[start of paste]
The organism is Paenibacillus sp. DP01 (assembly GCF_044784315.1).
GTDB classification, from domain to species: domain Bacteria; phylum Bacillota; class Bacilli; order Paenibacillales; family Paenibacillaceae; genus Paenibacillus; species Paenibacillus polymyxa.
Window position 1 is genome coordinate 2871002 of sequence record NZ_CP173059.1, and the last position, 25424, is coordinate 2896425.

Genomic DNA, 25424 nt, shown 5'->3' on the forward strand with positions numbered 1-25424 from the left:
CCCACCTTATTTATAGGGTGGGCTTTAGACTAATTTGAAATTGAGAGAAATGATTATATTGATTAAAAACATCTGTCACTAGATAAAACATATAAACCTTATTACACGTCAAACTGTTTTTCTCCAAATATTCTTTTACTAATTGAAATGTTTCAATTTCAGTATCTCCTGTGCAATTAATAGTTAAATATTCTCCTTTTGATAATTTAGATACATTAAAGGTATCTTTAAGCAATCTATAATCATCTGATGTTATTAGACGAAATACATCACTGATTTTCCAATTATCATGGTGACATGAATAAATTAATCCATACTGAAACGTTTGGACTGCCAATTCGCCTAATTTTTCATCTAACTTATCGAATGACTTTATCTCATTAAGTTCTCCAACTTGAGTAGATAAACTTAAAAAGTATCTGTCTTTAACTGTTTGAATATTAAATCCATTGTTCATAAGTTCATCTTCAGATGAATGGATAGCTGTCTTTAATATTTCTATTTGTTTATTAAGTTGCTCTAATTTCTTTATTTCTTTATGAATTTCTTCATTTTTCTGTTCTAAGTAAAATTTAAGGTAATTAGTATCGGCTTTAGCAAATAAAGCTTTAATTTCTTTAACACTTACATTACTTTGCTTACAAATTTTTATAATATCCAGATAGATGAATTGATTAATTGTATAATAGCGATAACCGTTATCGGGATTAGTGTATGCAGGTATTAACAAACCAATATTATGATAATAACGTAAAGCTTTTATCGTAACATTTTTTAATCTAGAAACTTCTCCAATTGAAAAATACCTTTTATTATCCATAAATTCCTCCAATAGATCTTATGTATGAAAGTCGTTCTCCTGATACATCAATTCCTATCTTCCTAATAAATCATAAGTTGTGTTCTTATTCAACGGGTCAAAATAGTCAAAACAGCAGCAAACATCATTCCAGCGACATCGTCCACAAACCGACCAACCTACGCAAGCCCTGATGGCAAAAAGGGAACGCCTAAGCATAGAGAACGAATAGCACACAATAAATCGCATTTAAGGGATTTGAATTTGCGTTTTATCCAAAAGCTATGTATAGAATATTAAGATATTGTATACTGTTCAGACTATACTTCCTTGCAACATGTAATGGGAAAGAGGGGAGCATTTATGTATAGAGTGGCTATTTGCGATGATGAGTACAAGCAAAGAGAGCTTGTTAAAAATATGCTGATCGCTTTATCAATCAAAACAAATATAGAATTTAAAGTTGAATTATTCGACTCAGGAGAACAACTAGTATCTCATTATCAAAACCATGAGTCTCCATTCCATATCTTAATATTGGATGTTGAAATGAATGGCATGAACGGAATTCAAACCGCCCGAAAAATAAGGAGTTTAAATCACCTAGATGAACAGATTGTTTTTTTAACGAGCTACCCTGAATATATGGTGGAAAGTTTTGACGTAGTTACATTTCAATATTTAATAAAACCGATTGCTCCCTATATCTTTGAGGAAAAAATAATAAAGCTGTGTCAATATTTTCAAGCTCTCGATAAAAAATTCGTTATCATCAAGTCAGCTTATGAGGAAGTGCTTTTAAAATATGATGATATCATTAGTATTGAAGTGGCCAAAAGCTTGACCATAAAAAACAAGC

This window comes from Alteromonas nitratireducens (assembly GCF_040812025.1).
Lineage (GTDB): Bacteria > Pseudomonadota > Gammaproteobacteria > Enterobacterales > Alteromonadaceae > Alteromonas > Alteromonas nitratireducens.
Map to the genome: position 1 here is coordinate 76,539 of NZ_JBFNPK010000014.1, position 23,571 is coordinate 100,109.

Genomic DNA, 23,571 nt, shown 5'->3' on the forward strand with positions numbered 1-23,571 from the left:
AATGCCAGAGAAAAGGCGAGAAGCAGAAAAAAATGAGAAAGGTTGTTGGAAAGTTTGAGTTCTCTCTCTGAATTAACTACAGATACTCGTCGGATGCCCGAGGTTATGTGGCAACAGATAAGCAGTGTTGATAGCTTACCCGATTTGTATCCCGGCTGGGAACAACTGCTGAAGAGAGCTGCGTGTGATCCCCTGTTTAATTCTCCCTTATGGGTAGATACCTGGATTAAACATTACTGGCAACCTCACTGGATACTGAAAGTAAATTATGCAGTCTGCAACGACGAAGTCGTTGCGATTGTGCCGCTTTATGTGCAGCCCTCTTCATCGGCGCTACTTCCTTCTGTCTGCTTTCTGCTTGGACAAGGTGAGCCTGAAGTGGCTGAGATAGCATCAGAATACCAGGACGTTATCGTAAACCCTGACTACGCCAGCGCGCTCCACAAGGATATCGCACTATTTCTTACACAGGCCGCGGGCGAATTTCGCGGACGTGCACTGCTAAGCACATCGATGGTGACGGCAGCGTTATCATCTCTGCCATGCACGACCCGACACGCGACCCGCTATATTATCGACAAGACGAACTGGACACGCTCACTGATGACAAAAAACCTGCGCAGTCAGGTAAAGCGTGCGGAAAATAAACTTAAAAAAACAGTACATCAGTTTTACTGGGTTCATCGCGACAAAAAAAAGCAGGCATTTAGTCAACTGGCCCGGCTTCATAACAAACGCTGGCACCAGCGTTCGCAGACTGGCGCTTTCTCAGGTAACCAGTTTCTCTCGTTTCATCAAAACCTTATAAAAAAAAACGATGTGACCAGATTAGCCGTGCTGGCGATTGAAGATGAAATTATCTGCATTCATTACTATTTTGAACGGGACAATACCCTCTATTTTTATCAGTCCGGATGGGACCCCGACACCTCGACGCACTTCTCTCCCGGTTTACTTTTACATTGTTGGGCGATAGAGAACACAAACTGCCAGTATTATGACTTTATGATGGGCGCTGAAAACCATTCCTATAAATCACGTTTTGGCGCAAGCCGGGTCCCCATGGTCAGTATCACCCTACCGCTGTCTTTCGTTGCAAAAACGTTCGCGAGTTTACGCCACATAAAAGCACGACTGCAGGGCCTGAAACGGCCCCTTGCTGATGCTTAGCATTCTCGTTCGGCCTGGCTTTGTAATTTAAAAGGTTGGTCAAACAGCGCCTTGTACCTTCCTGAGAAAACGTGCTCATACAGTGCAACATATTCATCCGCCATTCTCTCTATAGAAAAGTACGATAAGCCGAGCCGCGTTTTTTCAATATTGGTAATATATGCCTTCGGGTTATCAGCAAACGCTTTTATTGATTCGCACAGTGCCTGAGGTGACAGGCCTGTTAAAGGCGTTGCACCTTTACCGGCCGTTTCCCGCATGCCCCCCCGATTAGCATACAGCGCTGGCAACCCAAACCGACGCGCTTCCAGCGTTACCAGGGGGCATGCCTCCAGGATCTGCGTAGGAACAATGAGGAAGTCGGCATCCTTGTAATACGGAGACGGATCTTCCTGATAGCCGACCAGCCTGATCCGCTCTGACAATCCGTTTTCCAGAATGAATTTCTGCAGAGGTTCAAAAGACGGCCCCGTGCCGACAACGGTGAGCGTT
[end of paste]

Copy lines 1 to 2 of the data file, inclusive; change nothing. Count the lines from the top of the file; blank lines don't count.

The organism is Paenibacillus sp. DP01 (assembly GCF_044784315.1).
GTDB classification, from domain to species: domain Bacteria; phylum Bacillota; class Bacilli; order Paenibacillales; family Paenibacillaceae; genus Paenibacillus; species Paenibacillus polymyxa.